Smallholding residents struggle for years to get reliable water delivery

Keith Prentis says he has not had running water on his smallholding in Colleen Glen for nearly three years
TAPS RUN DRY: Keith Prentis says he has not had running water on his smallholding in Colleen Glen for nearly three years

For nearly three years, residents of a smallholding community in Colleen Glen have had to cart their water, while anxiously relying on rain water tanks to sustain them through extended dry spells.

This predicament arose after a flow reversal in the Seaview-Greenbushes pipeline by the Nelson Mandela Bay municipality left residents without a reliable water supply.

The reversal of the Seaview-Greenbushes pipeline was part of a drought mitigation strategy.

However, this reduced water pressure in the line and affected five houses that are connected to the bulk transfer pipeline.

Connection to the area was then moved to the Seaview pump station, but since the realignment, the residents say they have virtually had no water.

They say they have co-operated with the municipality, even trying to find alternative water sources.

Having no water since the drought is over they say is intolerable while they continue paying taxes.

Keith Prentis, who took out a R75,000 extension on his bond to get a borehole connection for the area, said it was unreasonable that they continue to pay rates while the municipality did not deliver services.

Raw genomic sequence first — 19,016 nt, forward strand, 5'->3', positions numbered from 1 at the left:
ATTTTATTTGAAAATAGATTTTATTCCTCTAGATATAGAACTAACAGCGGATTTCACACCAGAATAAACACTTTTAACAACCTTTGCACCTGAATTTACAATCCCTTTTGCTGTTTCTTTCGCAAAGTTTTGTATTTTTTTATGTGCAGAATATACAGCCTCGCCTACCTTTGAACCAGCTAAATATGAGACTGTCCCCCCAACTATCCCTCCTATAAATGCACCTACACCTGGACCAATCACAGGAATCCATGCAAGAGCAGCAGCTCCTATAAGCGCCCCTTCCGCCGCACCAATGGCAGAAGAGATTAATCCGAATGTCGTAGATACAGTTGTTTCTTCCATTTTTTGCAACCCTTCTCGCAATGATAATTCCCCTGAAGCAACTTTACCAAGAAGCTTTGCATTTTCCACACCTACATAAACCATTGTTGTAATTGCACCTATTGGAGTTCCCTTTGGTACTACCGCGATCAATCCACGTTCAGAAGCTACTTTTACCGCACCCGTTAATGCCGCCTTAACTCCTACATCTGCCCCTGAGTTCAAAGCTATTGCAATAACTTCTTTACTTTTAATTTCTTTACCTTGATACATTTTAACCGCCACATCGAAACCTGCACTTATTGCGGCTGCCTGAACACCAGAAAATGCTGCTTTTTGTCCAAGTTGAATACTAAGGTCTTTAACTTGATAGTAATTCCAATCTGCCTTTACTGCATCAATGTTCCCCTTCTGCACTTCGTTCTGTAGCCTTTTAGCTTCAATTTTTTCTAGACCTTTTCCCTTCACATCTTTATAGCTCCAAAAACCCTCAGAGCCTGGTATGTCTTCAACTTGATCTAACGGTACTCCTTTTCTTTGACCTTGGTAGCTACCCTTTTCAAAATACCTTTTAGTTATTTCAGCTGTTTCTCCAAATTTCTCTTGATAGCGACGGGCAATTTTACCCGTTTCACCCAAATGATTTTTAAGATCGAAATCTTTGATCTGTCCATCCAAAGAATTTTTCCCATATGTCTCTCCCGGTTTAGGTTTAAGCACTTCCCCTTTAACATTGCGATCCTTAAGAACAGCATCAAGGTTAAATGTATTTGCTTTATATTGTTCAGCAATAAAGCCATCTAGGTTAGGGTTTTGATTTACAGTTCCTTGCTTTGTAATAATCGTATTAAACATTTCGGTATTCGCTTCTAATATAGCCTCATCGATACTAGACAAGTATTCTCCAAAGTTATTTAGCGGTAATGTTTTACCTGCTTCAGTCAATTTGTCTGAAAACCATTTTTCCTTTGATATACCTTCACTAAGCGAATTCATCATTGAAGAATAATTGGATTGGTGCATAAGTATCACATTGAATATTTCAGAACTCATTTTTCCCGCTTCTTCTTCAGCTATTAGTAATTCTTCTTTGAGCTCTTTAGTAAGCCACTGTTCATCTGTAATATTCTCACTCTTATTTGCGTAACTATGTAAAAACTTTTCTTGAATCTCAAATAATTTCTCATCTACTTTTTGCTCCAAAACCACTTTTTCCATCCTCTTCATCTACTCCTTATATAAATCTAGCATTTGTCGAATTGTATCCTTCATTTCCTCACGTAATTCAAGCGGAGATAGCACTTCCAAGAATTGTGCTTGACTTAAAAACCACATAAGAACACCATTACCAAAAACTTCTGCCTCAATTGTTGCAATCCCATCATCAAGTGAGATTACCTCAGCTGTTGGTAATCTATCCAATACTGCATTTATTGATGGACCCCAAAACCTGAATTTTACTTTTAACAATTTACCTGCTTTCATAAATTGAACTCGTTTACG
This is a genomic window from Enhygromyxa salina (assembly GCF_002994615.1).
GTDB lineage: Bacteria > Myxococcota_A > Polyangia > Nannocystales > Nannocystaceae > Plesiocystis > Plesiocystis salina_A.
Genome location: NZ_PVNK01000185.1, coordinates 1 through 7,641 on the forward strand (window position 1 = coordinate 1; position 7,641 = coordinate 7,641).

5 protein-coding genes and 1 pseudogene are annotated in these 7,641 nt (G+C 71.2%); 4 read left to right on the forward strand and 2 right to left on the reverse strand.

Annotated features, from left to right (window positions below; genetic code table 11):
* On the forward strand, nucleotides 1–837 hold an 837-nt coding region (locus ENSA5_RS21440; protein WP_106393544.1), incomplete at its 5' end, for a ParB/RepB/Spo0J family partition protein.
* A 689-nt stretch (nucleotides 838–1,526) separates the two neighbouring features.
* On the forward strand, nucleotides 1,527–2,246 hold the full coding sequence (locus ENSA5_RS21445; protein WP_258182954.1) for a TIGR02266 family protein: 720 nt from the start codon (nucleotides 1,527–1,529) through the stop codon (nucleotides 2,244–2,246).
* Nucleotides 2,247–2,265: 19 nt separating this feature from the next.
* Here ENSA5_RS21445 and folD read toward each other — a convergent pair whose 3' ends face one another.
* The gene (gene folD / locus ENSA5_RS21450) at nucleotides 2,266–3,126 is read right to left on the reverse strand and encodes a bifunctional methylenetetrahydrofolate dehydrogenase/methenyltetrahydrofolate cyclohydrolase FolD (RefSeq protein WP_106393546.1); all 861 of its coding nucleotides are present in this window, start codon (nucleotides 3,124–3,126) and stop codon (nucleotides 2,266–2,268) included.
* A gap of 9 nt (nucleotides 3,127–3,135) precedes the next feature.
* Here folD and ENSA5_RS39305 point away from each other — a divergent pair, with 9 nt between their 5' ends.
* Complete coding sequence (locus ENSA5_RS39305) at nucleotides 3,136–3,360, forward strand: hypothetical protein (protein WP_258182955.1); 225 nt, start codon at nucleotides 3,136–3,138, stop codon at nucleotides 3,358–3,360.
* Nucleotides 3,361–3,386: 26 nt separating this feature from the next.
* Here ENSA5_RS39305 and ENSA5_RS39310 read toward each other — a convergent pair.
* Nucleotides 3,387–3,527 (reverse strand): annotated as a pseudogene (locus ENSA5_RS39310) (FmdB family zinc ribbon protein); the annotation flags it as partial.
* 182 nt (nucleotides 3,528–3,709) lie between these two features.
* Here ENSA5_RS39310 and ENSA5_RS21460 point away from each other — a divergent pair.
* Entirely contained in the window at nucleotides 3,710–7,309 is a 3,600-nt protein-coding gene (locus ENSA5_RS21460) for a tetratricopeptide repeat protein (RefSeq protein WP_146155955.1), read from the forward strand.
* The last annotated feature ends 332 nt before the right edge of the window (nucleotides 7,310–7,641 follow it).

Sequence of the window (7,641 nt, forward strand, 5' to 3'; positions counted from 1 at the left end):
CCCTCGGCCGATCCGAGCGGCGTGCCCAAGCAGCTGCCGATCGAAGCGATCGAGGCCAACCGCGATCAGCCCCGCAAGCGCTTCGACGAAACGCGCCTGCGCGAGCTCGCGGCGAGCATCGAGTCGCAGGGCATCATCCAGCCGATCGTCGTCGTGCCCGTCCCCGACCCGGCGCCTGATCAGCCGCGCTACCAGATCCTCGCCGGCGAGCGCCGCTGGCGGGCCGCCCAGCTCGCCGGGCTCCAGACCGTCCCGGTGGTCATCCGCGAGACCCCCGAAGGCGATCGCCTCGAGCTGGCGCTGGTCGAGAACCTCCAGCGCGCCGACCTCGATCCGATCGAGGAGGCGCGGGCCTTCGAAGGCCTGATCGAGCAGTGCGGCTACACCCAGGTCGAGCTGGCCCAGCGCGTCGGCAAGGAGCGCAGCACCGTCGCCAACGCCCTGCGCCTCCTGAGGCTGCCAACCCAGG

“We have all been trying to find ways we can help.

“We are paying rates and taxes even though we are getting nothing from the municipality because our sewage goes into a septic tank.

“I have been religiously paying R3,740 for years because I don’t think not paying rates will help because the reality is that there are problems everywhere you go.”

Since 2021, Prentis said he had roped in the ward councillor Jason Grobbelaar and sent multiple emails to the municipality.

While officials had come to the properties many times, nothing had changed.

“Last week, they said a pump was installed but the water is trickling out of one tap and that is the lowest on the property.

'I don’t think the other properties are getting anything,” he said.

With the summer rains now past, neighbour Rueben Oberholster said even with his nine rain water tanks, he cannot  afford a long period without rain.

“We do not like complaining but it’s been three years of struggling to get water.

“I have nine tanks which can last me up to four months.”

At the height of the drought and before the pipeline reversal, the houses would go three weeks at a time without water.

“I have children and animals and sometimes I have to pump water out of the swimming pool to make sure we have water for the dry months.

“I can’t afford to install more tanks.

“We have been told that a pump needs to be installed, but I don’t know how that can take up to four years to sort out.”

Municipal spokesperson Mthubanzi Mniki said intense troubleshooting by the water services department had not ascertained the fault.

“As per metro policy, consumers supplied from bulk pipelines must have two-day on-site storage as these pipes are not designed for reticulation,” he said.

“Our distribution management continues to work on the challenge.

“Part of their work includes flushing the lines with external pumps and surveying to check the static pressure conditions.

“It must be emphasised though that the metro still stands by its commitment to deliver water to the affected consumers.”



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